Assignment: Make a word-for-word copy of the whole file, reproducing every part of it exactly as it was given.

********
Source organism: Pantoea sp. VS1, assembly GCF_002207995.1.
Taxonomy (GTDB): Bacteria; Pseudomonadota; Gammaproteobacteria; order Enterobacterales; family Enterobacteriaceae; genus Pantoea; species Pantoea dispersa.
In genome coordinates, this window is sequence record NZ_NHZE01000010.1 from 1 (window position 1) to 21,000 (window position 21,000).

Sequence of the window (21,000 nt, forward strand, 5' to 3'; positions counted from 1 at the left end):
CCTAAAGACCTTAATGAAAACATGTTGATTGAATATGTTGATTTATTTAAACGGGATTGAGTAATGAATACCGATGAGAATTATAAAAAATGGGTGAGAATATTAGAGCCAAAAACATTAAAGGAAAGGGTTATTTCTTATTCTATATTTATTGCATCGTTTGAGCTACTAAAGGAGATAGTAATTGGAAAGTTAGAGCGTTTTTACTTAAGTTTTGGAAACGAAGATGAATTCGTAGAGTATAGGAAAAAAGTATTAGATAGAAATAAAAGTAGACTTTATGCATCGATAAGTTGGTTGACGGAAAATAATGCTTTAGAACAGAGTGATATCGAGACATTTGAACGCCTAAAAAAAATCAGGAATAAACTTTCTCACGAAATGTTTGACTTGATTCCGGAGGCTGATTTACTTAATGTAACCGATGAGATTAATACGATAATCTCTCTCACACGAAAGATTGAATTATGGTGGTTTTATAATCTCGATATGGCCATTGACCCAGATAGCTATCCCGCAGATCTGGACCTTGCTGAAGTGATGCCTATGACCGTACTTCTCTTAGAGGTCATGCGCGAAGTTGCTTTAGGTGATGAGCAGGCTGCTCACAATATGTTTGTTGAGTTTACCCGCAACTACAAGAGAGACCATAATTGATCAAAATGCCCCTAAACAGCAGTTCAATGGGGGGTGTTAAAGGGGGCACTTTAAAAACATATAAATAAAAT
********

Source organism: Pantoea sp. VS1, assembly GCF_002207995.1.
Taxonomy (GTDB): Bacteria; Pseudomonadota; Gammaproteobacteria; order Enterobacterales; family Enterobacteriaceae; genus Pantoea; species Pantoea dispersa.
In genome coordinates, this window is sequence record NZ_NHZE01000010.1 from 1 (window position 1) to 21,000 (window position 21,000).

Sequence of the window (21,000 nt, forward strand, 5' to 3'; positions counted from 1 at the left end):
CCTAAAGACCTTAATGAAAACATGTTGATTGAATATGTTGATTTATTTAAACGGGATTGAGTAATGAATACCGATGAGAATTATAAAAAATGGGTGAGAATATTAGAGCCAAAAACATTAAAGGAAAGGGTTATTTCTTATTCTATATTTATTGCATCGTTTGAGCTACTAAAGGAGATAGTAATTGGAAAGTTAGAGCGTTTTTACTTAAGTTTTGGAAACGAAGATGAATTCGTAGAGTATAGGAAAAAAGTATTAGATAGAAATAAAAGTAGACTTTATGCATCGATAAGTTGGTTGACGGAAAATAATGCTTTAGAACAGAGTGATATCGAGACATTTGAACGCCTAAAAAAAATCAGGAATAAACTTTCTCACGAAATGTTTGACTTGATTCCGGAGGCTGATTTACTTAATGTAACCGATGAGATTAATACGATAATCTCTCTCACACGAAAGATTGAATTATGGTGGTTTTATAATCTCGATATGGCCATTGACCCAGATAGCTATCCCGCAGATCTGGACCTTGCTGAAGTGATGCCTATGACCGTACTTCTCTTAGAGGTCATGCGCGAAGTTGCTTTAGGTGATGAGCAGGCTGCTCACAATATGTTTGTTGAGTTTACCCGCAACTACAAGAGAGACCATAATTGATCAAAATGCCCCTAAACAGCAGTTCAATGGGGGGTGTTAAAGGGGGCACTTTAAAAACATATAAATAAAAT